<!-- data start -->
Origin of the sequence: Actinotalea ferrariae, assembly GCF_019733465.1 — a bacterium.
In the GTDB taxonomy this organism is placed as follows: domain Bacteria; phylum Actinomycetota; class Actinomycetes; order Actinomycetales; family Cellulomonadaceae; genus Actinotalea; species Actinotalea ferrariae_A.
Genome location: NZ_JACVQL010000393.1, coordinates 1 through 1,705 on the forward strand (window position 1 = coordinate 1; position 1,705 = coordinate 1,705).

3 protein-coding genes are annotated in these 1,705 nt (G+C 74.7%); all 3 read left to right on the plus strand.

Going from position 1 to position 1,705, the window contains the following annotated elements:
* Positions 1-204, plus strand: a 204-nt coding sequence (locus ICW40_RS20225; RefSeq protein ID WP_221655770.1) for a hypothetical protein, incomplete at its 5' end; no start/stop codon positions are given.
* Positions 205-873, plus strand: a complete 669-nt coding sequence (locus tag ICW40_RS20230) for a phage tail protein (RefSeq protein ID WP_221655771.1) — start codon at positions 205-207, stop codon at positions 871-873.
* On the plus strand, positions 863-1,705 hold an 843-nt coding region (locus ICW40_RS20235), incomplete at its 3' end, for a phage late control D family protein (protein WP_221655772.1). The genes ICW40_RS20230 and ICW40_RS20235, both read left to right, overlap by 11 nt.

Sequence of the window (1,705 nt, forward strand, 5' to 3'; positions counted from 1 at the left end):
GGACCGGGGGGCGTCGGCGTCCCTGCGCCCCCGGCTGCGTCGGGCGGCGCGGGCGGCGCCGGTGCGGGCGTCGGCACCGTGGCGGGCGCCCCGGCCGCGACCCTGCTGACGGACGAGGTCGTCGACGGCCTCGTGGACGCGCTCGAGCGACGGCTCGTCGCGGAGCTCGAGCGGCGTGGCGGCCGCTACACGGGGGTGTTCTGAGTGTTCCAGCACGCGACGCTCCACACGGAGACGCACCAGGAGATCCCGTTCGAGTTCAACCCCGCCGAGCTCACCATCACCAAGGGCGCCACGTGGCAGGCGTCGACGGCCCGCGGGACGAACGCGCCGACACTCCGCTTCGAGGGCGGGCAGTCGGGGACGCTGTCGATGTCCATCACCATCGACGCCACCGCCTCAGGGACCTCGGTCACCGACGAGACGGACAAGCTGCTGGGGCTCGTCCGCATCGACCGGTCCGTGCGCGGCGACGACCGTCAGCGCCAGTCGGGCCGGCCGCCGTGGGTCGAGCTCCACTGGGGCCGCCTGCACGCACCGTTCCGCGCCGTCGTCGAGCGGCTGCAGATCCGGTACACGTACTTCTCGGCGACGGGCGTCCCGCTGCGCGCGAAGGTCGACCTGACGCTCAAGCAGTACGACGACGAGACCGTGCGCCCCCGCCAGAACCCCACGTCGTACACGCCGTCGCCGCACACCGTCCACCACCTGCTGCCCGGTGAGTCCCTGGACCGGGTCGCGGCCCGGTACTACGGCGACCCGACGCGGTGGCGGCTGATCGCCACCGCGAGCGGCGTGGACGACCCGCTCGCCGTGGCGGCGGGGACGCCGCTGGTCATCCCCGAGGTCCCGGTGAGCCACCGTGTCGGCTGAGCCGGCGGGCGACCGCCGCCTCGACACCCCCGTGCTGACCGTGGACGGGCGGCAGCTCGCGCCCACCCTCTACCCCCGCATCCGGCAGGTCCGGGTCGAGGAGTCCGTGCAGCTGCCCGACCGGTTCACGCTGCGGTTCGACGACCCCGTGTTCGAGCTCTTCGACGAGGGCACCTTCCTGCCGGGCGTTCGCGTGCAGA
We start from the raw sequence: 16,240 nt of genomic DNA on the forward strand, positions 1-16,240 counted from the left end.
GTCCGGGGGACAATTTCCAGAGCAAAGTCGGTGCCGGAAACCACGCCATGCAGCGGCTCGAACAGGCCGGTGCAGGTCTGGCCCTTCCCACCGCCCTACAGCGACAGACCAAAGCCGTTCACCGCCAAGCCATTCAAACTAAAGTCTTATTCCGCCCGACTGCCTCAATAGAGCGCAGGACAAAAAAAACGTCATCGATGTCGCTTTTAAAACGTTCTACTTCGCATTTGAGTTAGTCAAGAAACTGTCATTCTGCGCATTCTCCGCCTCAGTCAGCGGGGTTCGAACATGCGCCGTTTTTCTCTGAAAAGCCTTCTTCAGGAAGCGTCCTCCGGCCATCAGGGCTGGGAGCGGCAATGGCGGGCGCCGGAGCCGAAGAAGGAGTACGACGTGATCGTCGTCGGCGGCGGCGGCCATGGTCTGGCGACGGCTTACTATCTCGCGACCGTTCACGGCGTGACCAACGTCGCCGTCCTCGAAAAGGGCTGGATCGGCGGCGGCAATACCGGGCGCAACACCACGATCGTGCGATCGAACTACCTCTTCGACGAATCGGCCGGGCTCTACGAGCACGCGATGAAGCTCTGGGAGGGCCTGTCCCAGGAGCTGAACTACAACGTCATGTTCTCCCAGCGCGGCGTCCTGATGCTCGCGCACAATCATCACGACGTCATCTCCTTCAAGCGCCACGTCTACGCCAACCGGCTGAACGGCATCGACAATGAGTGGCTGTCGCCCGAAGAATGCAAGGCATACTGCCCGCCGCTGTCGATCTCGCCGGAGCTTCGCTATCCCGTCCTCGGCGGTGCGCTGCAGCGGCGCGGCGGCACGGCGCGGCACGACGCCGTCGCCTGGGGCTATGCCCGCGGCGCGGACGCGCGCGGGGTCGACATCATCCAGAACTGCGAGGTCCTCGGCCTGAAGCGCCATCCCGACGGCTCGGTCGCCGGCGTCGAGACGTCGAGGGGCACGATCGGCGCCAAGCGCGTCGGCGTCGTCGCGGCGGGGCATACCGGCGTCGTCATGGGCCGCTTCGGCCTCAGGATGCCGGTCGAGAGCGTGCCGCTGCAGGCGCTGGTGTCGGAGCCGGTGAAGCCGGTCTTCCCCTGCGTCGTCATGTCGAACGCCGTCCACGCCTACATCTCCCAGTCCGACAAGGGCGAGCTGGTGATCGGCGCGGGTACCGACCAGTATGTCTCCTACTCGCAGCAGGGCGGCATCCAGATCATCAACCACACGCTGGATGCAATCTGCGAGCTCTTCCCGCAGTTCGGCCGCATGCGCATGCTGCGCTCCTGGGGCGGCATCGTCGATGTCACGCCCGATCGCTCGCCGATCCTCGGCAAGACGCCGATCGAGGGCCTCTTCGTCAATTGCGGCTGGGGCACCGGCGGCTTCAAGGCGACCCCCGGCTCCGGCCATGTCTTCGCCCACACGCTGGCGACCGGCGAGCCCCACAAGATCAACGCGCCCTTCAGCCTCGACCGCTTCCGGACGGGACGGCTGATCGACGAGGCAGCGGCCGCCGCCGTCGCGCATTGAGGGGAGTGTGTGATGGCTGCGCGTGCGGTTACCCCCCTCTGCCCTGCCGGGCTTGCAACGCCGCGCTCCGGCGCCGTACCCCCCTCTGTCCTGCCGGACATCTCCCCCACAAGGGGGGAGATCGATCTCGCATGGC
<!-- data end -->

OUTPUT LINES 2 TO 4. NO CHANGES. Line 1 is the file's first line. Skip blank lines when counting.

In the GTDB taxonomy this organism is placed as follows: domain Bacteria; phylum Actinomycetota; class Actinomycetes; order Actinomycetales; family Cellulomonadaceae; genus Actinotalea; species Actinotalea ferrariae_A.
Genome location: NZ_JACVQL010000393.1, coordinates 1 through 1,705 on the forward strand (window position 1 = coordinate 1; position 1,705 = coordinate 1,705).

3 protein-coding genes are annotated in these 1,705 nt (G+C 74.7%); all 3 read left to right on the plus strand.